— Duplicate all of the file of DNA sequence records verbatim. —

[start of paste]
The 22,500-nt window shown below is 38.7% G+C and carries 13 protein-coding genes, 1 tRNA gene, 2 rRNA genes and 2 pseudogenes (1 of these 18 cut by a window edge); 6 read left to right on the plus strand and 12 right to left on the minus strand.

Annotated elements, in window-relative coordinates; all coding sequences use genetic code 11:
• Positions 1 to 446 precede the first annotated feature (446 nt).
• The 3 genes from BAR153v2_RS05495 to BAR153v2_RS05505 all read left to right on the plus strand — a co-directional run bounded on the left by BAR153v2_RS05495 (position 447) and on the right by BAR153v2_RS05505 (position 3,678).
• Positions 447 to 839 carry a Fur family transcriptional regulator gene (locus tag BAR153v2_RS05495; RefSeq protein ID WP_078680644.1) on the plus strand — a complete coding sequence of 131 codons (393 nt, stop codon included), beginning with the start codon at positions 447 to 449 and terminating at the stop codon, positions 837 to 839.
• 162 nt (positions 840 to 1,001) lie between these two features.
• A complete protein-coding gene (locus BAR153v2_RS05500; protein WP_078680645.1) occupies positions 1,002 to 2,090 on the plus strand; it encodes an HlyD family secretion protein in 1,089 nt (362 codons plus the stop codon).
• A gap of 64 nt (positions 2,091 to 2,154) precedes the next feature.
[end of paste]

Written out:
The 22,500-nt window shown below is 38.7% G+C and carries 13 protein-coding genes, 1 tRNA gene, 2 rRNA genes and 2 pseudogenes (1 of these 18 cut by a window edge); 6 read left to right on the plus strand and 12 right to left on the minus strand.

Annotated elements, in window-relative coordinates; all coding sequences use genetic code 11:
• Positions 1 to 446 precede the first annotated feature (446 nt).
• The 3 genes from BAR153v2_RS05495 to BAR153v2_RS05505 all read left to right on the plus strand — a co-directional run bounded on the left by BAR153v2_RS05495 (position 447) and on the right by BAR153v2_RS05505 (position 3,678).
• Positions 447 to 839 carry a Fur family transcriptional regulator gene (locus tag BAR153v2_RS05495; RefSeq protein ID WP_078680644.1) on the plus strand — a complete coding sequence of 131 codons (393 nt, stop codon included), beginning with the start codon at positions 447 to 449 and terminating at the stop codon, positions 837 to 839.
• 162 nt (positions 840 to 1,001) lie between these two features.
• A complete protein-coding gene (locus BAR153v2_RS05500; protein WP_078680645.1) occupies positions 1,002 to 2,090 on the plus strand; it encodes an HlyD family secretion protein in 1,089 nt (362 codons plus the stop codon).
• A gap of 64 nt (positions 2,091 to 2,154) precedes the next feature.